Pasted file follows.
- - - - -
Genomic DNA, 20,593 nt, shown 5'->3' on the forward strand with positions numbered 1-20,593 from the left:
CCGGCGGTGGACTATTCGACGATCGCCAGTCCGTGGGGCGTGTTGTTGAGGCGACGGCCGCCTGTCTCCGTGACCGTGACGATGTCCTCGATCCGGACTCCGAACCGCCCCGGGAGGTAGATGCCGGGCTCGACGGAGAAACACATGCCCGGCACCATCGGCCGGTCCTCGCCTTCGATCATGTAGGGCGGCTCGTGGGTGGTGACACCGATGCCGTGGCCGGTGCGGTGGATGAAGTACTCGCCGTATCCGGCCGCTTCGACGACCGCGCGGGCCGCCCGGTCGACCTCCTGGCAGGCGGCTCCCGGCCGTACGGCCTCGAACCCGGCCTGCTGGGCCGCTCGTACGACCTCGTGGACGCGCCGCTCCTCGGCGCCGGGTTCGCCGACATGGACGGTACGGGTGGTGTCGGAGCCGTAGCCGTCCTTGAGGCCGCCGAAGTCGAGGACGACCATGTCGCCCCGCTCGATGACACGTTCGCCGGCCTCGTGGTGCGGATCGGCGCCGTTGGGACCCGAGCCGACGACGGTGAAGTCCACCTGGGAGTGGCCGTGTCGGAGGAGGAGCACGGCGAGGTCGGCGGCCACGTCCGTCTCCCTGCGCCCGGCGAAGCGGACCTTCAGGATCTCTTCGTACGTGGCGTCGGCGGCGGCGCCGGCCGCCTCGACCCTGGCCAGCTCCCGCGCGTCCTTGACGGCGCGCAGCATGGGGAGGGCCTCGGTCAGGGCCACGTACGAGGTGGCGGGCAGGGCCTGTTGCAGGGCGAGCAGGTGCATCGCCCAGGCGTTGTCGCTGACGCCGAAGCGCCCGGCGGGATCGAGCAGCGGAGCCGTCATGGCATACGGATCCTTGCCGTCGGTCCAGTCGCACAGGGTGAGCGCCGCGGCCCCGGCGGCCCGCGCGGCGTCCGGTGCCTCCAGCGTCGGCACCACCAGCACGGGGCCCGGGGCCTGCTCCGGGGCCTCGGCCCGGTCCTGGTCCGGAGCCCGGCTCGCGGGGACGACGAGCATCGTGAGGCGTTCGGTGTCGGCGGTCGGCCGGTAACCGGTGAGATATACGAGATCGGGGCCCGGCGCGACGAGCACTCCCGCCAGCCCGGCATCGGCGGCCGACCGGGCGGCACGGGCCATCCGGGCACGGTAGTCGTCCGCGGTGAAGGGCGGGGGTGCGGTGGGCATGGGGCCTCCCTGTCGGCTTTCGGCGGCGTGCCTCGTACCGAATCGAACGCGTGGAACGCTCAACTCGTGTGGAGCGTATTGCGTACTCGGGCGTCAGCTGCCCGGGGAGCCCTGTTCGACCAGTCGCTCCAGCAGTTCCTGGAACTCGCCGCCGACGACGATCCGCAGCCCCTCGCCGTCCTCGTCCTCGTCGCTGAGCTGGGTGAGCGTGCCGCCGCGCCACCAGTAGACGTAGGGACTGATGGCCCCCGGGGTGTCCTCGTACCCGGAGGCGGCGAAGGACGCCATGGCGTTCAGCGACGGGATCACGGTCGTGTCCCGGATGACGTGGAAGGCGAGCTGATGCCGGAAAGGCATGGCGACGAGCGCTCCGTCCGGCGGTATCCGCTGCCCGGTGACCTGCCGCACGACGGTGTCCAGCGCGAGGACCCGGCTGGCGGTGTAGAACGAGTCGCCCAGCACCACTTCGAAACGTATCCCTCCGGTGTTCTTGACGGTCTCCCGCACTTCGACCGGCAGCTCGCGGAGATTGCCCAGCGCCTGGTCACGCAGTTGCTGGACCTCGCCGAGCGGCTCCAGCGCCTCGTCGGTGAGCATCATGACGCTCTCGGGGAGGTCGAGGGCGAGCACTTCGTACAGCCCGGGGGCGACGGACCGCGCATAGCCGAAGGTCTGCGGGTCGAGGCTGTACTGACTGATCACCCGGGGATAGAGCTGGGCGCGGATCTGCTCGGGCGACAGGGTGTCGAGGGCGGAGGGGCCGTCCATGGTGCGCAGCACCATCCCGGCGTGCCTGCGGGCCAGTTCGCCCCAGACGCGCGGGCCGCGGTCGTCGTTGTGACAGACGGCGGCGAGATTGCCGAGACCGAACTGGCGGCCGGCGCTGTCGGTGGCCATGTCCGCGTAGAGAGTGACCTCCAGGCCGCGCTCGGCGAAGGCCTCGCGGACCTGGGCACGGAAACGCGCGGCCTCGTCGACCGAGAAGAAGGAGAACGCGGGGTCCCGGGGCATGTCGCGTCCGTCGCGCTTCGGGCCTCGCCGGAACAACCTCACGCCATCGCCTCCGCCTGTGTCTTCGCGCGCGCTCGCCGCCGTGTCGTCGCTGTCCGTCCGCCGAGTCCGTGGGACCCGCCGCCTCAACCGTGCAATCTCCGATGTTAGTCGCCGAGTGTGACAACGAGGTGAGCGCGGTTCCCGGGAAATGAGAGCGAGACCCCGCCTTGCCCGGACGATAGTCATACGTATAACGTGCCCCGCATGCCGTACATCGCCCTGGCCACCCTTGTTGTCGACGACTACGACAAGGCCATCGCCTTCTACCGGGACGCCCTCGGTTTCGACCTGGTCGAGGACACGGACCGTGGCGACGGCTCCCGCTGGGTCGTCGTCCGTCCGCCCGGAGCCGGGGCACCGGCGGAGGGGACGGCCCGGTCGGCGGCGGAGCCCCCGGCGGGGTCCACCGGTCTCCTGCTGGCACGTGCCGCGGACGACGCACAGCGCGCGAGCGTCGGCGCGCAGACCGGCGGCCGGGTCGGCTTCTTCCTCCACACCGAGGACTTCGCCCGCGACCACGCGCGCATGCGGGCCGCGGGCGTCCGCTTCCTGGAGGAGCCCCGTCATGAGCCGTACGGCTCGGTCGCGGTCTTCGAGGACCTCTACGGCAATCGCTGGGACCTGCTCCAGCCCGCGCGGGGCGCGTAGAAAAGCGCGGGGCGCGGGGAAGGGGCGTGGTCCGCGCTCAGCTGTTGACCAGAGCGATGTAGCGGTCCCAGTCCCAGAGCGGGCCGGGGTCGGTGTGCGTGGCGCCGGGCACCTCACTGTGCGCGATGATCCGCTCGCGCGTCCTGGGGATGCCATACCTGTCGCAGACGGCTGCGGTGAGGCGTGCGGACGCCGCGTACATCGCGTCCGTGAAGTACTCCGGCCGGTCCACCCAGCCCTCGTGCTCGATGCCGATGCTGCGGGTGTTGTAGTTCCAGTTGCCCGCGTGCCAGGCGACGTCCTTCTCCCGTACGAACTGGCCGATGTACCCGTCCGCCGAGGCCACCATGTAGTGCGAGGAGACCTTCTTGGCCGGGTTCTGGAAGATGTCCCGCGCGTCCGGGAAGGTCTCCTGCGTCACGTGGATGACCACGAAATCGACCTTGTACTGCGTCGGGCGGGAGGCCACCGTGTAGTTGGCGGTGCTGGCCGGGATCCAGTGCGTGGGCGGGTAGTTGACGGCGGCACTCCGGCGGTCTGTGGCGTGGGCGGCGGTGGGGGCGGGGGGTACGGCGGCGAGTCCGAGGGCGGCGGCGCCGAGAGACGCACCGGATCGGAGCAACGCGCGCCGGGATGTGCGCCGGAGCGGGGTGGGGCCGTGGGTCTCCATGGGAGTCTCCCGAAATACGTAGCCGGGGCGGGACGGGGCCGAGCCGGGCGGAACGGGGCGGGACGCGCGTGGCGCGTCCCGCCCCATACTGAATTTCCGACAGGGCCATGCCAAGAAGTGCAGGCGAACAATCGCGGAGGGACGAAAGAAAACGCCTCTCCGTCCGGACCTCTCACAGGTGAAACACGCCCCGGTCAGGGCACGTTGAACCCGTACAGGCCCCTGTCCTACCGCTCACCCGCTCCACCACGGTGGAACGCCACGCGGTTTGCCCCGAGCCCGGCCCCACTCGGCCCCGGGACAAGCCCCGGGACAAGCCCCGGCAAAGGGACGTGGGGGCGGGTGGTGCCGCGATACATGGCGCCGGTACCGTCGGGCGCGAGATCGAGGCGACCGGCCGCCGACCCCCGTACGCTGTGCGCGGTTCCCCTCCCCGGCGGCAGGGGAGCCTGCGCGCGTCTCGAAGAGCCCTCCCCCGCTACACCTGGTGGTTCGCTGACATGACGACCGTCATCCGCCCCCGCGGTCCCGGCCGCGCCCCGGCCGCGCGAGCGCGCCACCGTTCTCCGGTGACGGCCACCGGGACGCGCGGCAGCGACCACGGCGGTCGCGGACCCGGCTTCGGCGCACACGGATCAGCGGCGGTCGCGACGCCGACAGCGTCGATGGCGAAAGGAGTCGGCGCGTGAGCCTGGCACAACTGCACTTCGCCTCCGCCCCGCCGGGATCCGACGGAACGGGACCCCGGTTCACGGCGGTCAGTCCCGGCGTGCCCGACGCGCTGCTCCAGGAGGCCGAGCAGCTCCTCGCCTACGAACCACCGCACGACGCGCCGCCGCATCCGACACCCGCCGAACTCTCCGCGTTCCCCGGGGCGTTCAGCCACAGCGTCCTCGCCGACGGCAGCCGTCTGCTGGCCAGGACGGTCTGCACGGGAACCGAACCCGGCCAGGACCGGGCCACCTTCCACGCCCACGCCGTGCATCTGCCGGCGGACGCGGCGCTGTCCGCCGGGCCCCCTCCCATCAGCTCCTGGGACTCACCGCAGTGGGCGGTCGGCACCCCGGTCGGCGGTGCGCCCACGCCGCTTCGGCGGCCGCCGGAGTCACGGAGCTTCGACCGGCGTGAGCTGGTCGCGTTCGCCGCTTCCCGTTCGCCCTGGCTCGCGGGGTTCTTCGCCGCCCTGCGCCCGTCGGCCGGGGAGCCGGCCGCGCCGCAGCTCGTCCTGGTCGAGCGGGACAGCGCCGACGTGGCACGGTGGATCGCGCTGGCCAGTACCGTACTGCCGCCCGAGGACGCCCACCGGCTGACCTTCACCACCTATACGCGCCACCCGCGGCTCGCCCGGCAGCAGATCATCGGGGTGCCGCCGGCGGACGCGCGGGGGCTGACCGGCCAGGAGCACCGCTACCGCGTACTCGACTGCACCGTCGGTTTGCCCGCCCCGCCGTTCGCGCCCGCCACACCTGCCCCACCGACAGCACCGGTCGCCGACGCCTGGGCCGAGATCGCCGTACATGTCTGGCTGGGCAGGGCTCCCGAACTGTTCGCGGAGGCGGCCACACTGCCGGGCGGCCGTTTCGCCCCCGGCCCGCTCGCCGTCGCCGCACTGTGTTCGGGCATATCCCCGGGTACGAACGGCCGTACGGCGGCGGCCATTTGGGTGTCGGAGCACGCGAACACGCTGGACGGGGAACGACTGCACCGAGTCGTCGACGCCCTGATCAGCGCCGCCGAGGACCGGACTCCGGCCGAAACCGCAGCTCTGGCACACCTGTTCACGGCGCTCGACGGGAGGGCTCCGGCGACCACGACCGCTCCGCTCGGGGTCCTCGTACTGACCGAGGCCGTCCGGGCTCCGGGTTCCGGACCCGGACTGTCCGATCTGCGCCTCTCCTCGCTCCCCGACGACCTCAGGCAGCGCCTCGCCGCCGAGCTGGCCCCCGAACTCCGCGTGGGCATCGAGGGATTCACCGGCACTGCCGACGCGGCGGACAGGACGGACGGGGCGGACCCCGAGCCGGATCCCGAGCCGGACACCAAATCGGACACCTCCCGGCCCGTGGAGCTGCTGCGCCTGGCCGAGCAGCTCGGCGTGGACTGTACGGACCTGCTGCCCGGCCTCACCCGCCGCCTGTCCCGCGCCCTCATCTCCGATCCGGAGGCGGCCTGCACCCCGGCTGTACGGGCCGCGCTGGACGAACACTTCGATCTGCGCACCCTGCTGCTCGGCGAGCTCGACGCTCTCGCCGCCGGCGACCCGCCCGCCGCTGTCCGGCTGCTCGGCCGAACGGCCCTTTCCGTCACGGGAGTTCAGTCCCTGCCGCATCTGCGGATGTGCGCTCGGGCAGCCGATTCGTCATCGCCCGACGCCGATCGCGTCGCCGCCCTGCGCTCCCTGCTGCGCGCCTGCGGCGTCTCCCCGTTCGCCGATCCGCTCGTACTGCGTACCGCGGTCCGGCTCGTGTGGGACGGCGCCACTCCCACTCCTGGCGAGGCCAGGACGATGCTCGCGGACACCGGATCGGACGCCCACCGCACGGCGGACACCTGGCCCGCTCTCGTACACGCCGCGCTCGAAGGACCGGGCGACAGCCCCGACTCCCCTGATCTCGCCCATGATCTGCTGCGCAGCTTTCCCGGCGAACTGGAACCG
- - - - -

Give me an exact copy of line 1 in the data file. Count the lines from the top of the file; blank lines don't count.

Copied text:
Genomic DNA, 20,593 nt, shown 5'->3' on the forward strand with positions numbered 1-20,593 from the left: